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Camera Stabilizing System Explained: How Camera Stabilizers Work

Tuesday, November 17, 2015


If you have picked up a camera before you will know how frustrating it is getting footage that isn't shaky! A camera stabilizer is a gadget designed to create smooth gliding movement by allowing camera operators to track fast moving shots without the shakiness associated with holding a camera by hand. The body-mounted camera stabilizer was invented in 1975 by an actual cameraman by the name of Garrett Brown who named it the "Steadicam" and first used it in the Hal Ashby film Bound for Glory (in 1976). A handheld version of the body camera stabilizer was invented 17 years later in 1991 by Martin Stevens who named it the Glidecam.

The body camera stabilizer consists of a body harness which attaches typically to the chest or abdomen of the camera operator to compensate for camera instability caused by the movement of the camera operator.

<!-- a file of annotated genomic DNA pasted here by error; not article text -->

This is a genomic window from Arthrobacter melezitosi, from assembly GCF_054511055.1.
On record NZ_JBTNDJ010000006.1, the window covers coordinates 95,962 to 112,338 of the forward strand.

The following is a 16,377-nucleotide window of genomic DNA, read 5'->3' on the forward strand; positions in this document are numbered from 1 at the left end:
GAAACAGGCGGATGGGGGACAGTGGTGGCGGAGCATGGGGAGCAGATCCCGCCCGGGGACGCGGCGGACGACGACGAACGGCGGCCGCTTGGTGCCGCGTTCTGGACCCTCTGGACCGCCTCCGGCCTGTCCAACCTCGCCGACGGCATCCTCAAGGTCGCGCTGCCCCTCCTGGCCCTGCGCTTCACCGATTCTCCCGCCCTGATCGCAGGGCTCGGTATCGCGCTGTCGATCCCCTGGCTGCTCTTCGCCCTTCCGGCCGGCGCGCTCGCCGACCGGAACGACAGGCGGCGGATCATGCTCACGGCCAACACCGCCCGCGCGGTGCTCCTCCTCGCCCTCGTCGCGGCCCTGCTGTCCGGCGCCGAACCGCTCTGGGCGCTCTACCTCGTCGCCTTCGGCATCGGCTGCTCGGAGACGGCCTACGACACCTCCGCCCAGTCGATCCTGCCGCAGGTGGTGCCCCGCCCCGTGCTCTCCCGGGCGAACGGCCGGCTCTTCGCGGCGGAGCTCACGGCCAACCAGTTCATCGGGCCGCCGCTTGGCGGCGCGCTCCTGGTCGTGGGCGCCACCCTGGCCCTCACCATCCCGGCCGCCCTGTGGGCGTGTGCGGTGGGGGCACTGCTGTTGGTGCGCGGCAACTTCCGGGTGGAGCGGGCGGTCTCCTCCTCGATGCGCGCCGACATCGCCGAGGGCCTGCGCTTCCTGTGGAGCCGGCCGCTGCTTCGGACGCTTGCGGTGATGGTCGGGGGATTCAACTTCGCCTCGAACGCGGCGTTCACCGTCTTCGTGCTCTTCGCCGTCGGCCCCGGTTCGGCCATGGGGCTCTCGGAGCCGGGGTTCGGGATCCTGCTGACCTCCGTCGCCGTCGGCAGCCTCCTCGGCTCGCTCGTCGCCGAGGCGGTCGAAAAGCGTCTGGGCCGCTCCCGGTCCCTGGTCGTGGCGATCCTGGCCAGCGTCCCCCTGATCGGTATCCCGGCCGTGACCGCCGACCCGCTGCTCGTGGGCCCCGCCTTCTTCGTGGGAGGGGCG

The technology behind a camera stabilizer is actually quite ingenious and combines the fluid motion of a camera dolly, the steadiness of a tripod mount, the flexibility of handheld camera work, a counterweight system and shock-absorbers integrated in the body harness to create the smooth tracking of shots high-quality production movies are known for. Even movie classics such as the Return of the Jedi utilized a camera stabilizing system which was used for the Return of the Jedi's famous speeder bike chase.

To add extra horizontal and vertical stabilization of tracking shots, camera operators also use camera stabilizer rigs and gyroscopic camera stabilizers. The latter consists of two gyroscopes positioned on a bracket suspended below the camera in use, driven by electric motors and mounted on gimbals with their axes crossed on symmetrical oblique angles.

The invention of the camera stabilizer certainly revolutionized movie production tracking and as camera stabilizer technology keeps improving so will the quality of tracking shots and its affordability. In fact, as we speak there are very affordable versions of the camera stabilizer technology that you can buy today such as the Steadicam Smoothee, the Ronin and Moza stabilizers.

It will be interesting to see what Las Vegas NAB 2016 (April 16-21 April) will bring in terms of improved high tech and lighter versions of camera stabilizers.

I leave you now with the Return of the Jedi's famous speeder bike chase I was talking about earlier:

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